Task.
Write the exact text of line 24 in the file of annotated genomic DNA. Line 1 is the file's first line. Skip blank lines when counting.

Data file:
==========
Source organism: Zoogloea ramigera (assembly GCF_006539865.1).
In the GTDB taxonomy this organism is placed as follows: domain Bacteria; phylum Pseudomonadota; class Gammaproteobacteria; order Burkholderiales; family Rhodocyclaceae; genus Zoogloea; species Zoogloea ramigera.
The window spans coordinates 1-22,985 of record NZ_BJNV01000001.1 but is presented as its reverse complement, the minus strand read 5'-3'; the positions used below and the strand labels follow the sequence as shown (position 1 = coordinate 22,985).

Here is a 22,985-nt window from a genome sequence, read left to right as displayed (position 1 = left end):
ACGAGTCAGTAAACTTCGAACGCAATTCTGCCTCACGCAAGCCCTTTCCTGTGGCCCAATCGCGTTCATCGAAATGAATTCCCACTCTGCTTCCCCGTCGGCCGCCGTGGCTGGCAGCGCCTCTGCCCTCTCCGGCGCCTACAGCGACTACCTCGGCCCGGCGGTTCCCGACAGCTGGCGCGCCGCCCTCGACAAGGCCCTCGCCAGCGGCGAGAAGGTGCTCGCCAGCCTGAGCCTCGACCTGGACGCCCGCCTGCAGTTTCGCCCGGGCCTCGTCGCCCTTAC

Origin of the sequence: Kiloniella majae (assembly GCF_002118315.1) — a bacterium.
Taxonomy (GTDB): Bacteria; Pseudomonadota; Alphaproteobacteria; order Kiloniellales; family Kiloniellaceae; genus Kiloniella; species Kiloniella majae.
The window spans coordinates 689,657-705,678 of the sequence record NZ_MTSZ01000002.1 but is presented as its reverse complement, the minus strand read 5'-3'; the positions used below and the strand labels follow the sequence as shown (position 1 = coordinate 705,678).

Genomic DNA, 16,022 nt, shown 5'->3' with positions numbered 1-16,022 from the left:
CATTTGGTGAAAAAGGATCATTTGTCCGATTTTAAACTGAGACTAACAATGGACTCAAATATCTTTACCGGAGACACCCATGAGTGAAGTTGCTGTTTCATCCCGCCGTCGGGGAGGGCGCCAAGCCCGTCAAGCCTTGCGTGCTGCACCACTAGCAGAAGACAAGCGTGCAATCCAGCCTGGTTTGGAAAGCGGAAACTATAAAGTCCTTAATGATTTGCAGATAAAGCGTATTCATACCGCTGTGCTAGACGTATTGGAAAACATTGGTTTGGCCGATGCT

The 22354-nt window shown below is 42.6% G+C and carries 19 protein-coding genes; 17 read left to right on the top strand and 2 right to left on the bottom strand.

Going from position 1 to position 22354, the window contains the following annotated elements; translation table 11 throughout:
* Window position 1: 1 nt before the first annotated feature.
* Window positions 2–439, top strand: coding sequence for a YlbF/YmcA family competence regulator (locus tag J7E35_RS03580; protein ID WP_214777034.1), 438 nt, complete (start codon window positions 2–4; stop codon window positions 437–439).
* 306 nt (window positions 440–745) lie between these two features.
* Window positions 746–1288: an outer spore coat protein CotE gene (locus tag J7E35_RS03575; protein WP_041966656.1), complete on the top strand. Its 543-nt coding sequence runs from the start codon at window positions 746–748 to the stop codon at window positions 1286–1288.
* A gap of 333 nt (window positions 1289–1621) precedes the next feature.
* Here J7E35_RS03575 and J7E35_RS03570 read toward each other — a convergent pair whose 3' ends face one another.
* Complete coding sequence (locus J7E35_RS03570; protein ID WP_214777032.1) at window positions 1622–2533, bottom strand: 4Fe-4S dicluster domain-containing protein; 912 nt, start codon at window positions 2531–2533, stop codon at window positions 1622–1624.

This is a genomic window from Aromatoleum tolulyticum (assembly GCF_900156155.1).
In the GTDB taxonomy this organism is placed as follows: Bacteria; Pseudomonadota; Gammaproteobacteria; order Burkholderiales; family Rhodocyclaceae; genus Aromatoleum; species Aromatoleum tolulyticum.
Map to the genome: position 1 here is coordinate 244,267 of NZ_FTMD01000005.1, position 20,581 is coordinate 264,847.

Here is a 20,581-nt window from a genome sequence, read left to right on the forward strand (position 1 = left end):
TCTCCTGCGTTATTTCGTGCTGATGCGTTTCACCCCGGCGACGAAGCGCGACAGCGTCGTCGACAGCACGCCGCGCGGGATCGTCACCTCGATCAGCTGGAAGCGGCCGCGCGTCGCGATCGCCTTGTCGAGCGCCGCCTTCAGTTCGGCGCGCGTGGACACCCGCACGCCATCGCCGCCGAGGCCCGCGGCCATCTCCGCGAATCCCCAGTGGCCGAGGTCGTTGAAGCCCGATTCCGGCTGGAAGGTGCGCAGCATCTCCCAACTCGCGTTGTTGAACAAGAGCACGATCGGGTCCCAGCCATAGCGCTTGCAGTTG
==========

TCTCCTGCGTTATTTCGTGCTGATGCGTTTCACCCCGGCGACGAAGCGCGACAGCGTCGTCGACAGCACGCCGCGCGGGATCGTCACCTCGATCAGCTGGAAGCGGCCGCGCGTCGCGATCGCCTTGTCGAGCGCCGCCTTCAGTTCGGCGCGCGTGGACACCCGCACGCCATCGCCGCCGAGGCCCGCGGCCATCTCCGCGAATCCCCAGTGGCCGAGGTCGTTGAAGCCCGATTCCGGCTGGAAGGTGCGCAGCATCTCCCAACTCGCGTTGTTGAACAAGAGCACGATCGGGTCCCAGCCATAGCGCTTGCAGTTG